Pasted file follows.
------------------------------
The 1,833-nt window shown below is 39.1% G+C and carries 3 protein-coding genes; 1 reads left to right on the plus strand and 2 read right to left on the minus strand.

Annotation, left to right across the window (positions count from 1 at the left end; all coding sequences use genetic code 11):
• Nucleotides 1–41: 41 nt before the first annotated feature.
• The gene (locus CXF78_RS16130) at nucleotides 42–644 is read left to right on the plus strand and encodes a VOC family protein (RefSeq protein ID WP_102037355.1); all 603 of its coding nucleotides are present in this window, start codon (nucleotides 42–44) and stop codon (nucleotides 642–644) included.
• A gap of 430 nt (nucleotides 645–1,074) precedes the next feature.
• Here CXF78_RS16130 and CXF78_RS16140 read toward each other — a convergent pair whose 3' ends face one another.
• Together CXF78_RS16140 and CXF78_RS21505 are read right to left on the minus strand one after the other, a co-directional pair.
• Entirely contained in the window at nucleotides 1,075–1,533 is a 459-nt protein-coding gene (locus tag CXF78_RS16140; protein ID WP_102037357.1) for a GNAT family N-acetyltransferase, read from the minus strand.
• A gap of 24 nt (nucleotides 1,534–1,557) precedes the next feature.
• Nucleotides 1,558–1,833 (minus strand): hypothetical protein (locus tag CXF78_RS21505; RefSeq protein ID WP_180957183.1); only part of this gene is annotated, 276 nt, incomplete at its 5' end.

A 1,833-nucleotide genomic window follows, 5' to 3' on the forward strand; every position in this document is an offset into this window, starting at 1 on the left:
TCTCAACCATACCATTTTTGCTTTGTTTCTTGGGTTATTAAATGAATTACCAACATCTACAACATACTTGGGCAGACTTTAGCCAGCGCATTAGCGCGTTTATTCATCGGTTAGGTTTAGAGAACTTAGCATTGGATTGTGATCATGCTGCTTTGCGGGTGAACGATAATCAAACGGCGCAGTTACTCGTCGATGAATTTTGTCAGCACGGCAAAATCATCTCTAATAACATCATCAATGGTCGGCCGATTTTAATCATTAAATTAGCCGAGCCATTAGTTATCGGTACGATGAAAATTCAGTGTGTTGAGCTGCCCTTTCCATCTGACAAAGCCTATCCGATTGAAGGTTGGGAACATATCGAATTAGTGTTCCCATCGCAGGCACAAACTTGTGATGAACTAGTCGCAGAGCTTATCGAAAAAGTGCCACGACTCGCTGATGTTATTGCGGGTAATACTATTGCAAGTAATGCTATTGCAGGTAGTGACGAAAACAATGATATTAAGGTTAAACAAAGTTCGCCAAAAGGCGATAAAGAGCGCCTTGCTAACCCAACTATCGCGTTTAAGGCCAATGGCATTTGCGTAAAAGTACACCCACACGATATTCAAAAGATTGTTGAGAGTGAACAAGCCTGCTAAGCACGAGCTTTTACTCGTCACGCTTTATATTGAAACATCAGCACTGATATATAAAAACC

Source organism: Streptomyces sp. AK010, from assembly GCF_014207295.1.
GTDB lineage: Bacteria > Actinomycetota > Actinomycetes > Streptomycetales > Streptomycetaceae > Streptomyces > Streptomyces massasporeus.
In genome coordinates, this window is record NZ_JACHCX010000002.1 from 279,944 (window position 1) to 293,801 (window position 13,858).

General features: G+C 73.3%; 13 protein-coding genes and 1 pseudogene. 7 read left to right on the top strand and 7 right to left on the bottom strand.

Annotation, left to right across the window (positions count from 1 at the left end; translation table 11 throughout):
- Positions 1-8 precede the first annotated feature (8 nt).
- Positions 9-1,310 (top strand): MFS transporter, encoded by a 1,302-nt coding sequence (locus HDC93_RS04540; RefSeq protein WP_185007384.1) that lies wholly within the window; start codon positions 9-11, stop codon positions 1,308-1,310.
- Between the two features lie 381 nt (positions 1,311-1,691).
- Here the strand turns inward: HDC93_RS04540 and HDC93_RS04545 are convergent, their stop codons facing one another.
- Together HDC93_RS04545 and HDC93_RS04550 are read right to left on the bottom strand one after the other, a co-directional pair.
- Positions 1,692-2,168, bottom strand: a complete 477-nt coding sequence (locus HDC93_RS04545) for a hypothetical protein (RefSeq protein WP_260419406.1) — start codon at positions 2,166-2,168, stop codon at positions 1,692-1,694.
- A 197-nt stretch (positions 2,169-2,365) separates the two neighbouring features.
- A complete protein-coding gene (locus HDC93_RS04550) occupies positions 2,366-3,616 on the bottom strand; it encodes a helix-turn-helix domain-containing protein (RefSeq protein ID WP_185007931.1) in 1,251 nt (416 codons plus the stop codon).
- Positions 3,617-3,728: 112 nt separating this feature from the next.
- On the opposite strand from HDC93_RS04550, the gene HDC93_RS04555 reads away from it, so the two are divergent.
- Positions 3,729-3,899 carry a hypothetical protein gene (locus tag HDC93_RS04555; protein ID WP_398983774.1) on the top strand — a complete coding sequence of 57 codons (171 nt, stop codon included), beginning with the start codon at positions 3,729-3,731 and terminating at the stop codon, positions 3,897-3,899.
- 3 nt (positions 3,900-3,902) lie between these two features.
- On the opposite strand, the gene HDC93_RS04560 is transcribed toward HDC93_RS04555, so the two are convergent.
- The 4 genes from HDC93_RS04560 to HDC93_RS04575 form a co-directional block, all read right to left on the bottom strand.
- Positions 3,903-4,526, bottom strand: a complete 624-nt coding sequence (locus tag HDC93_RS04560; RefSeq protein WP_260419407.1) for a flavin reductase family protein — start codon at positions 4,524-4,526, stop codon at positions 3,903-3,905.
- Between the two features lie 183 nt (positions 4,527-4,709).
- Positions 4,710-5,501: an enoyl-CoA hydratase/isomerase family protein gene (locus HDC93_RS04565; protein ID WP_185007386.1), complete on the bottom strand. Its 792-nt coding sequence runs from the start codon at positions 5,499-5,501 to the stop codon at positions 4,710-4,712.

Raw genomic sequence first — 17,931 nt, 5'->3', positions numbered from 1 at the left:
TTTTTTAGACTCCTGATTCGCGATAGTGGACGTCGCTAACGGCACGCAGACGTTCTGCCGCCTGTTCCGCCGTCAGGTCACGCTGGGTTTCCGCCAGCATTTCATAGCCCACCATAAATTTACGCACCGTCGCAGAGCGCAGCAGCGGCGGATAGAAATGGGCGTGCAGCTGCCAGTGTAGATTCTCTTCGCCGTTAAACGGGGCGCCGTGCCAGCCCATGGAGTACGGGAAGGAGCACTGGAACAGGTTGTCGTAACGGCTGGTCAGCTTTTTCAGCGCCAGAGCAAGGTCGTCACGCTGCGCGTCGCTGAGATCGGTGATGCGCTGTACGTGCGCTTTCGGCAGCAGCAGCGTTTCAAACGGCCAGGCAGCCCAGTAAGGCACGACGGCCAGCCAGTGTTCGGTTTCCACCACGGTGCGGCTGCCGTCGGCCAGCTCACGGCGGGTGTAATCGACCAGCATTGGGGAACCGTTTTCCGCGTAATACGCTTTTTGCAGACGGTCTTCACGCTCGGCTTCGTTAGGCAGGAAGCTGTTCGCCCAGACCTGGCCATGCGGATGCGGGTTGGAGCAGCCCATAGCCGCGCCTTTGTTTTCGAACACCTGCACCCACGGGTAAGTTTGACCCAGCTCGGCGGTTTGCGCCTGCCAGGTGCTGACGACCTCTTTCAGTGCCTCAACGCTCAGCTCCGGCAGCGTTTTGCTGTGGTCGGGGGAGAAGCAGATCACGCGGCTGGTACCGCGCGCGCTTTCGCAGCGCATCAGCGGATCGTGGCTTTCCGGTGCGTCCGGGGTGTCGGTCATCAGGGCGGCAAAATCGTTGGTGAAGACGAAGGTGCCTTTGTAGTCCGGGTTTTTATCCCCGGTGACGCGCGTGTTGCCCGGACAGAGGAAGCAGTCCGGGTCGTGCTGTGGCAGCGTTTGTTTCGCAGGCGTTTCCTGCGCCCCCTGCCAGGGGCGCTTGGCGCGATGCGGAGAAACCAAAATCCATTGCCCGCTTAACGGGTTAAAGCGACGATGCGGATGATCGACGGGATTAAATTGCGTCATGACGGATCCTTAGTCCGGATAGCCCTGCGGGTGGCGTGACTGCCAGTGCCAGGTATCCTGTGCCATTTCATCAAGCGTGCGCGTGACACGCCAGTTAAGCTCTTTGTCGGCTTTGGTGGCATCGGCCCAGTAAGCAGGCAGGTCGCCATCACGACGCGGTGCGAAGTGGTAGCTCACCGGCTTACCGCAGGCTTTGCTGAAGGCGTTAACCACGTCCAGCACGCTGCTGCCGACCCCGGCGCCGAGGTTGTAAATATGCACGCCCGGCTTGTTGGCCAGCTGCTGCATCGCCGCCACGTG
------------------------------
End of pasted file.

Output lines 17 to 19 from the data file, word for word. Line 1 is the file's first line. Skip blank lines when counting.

Annotation, left to right across the window (positions count from 1 at the left end; translation table 11 throughout):
- Positions 1-8 precede the first annotated feature (8 nt).
- Positions 9-1,310 (top strand): MFS transporter, encoded by a 1,302-nt coding sequence (locus HDC93_RS04540; RefSeq protein WP_185007384.1) that lies wholly within the window; start codon positions 9-11, stop codon positions 1,308-1,310.